+

F / d

@(x) = v( IIx - ~ II) with: v(d)= e x p | L o g ( e ) [ (24)

L ~dmax/ A

c) triangle function:

w~(x ) = v( ll x - ~ ii)

with: v(d)= 1 -

Id1(1-8) if Id15 dmax

dmax (1 - 8)

dmax

v(d) = 0 if [dl > (1 - 8----)" (25)

These functions present a symmetry around 2. But it may be helpful to use anisotropic WFs, for

instance to fit a steep front.

The diffuse approximation method may be used for a number of purposes, such as:

a) the smoothing of data and the representation of functions in 1, 2 and 3 dimensions, when

the regularity of the approximate function is important. Adding constraints to the minimization

procedure (7) allows to build approximate functions which verify additional algebraic or differ-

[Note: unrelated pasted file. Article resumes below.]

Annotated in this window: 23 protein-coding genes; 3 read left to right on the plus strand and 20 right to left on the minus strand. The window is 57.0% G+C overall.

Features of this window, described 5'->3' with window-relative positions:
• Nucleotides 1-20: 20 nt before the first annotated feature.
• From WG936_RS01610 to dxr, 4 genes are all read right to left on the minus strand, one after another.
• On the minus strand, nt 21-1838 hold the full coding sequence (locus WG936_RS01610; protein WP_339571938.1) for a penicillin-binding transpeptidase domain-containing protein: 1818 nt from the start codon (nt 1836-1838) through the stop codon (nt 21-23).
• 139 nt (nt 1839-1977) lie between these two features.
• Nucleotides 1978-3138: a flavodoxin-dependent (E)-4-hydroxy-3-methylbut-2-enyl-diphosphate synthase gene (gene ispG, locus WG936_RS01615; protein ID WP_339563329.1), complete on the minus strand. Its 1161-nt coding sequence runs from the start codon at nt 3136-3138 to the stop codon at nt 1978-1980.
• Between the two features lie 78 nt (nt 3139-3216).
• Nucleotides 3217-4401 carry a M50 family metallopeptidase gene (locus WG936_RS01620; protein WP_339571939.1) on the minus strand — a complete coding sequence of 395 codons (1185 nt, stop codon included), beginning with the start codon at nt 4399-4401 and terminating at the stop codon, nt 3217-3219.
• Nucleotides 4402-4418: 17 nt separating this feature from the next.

ential relations such as differential equilibrium equations or plasticity yielding criterium. This may

be helpful for instance in transfering information from an old mesh to a new one, after remeshings

required by large strains plasticity analysis. It may also be used to impose zero divergence

constraints to displacement fields.

b) the numerical derivation of functions: the diffuse approximation can generate new "finite

difference like" formula based on any irregular set of discretization points.

c) the solving of ordinary or partial differential equations by different methods including:

--collocation methods, taking advantage of the ability of the diffuse approximation method

to provide continuous derivative estimates:

B. Nayroles et al.: Generalizing the finite element method: Diffuse approximation and diffuse elements 313

--Galerkin methods, leading to the diffuse element method (DEM) which appears to be very

close to the FEM.